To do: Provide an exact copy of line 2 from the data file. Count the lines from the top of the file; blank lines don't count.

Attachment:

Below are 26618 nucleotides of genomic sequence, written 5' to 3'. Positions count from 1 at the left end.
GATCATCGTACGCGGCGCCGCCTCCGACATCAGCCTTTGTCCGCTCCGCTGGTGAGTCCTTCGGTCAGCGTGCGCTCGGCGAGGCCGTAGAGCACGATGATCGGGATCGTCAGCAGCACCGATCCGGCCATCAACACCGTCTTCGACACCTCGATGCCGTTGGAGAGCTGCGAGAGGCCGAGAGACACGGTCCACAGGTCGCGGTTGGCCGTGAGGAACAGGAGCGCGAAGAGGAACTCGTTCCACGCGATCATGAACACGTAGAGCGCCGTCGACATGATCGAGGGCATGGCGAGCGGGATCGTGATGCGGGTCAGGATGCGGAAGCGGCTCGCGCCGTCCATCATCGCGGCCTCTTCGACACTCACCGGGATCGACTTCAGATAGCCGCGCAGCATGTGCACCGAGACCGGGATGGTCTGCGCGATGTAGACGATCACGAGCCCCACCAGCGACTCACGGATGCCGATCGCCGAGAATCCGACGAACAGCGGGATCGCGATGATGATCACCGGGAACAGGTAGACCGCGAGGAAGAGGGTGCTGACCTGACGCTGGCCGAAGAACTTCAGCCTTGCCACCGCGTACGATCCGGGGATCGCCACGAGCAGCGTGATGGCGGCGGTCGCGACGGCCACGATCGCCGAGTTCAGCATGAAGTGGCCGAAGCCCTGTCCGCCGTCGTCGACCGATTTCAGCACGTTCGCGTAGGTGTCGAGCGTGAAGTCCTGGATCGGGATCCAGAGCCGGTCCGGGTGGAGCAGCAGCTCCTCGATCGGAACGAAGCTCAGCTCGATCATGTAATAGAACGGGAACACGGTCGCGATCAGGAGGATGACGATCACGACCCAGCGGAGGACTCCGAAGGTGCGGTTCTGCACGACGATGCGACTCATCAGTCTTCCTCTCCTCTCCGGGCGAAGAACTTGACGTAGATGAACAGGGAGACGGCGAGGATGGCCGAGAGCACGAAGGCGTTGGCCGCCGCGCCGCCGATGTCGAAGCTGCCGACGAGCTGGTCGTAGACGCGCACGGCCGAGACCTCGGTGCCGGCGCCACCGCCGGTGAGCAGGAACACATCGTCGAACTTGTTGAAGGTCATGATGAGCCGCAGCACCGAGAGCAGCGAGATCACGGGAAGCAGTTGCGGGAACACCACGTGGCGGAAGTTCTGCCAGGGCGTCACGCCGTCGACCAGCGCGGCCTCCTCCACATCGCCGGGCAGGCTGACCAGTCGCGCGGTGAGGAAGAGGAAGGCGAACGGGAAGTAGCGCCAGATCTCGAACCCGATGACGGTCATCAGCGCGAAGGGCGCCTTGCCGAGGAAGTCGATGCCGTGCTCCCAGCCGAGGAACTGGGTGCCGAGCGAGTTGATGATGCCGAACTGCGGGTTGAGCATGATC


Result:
GATCATCGTACGCGGCGCCGCCTCCGACATCAGCCTTTGTCCGCTCCGCTGGTGAGTCCTTCGGTCAGCGTGCGCTCGGCGAGGCCGTAGAGCACGATGATCGGGATCGTCAGCAGCACCGATCCGGCCATCAACACCGTCTTCGACACCTCGATGCCGTTGGAGAGCTGCGAGAGGCCGAGAGACACGGTCCACAGGTCGCGGTTGGCCGTGAGGAACAGGAGCGCGAAGAGGAACTCGTTCCACGCGATCATGAACACGTAGAGCGCCGTCGACATGATCGAGGGCATGGCGAGCGGGATCGTGATGCGGGTCAGGATGCGGAAGCGGCTCGCGCCGTCCATCATCGCGGCCTCTTCGACACTCACCGGGATCGACTTCAGATAGCCGCGCAGCATGTGCACCGAGACCGGGATGGTCTGCGCGATGTAGACGATCACGAGCCCCACCAGCGACTCACGGATGCCGATCGCCGAGAATCCGACGAACAGCGGGATCGCGATGATGATCACCGGGAACAGGTAGACCGCGAGGAAGAGGGTGCTGACCTGACGCTGGCCGAAGAACTTCAGCCTTGCCACCGCGTACGATCCGGGGATCGCCACGAGCAGCGTGATGGCGGCGGTCGCGACGGCCACGATCGCCGAGTTCAGCATGAAGTGGCCGAAGCCCTGTCCGCCGTCGTCGACCGATTTCAGCACGTTCGCGTAGGTGTCGAGCGTGAAGTCCTGGATCGGGATCCAGAGCCGGTCCGGGTGGAGCAGCAGCTCCTCGATCGGAACGAAGCTCAGCTCGATCATGTAATAGAACGGGAACACGGTCGCGATCAGGAGGATGACGATCACGACCCAGCGGAGGACTCCGAAGGTGCGGTTCTGCACGACGATGCGACTCATCAGTCTTCCTCTCCTCTCCGGGCGAAGAACTTGACGTAGATGAACAGGGAGACGGCGAGGATGGCCGAGAGCACGAAGGCGTTGGCCGCCGCGCCGCCGATGTCGAAGCTGCCGACGAGCTGGTCGTAGACGCGCACGGCCGAGACCTCGGTGCCGGCGCCACCGCCGGTGAGCAGGAACACATCGTCGAACTTGTTGAAGGTCATGATGAGCCGCAGCACCGAGAGCAGCGAGATCACGGGAAGCAGTTGCGGGAACACCACGTGGCGGAAGTTCTGCCAGGGCGTCACGCCGTCGACCAGCGCGGCCTCCTCCACATCGCCGGGCAGGCTGACCAGTCGCGCGGTGAGGAAGAGGAAGGCGAACGGGAAGTAGCGCCAGATCTCGAACCCGATGACGGTCATCAGCGCGAAGGGCGCCTTGCCGAGGAAGTCGATGCCGTGCTCCCAGCCGAGGAACTGGGTGCCGAGCGAGTTGATGATGCCGAACTGCGGGTTGAGCATGATC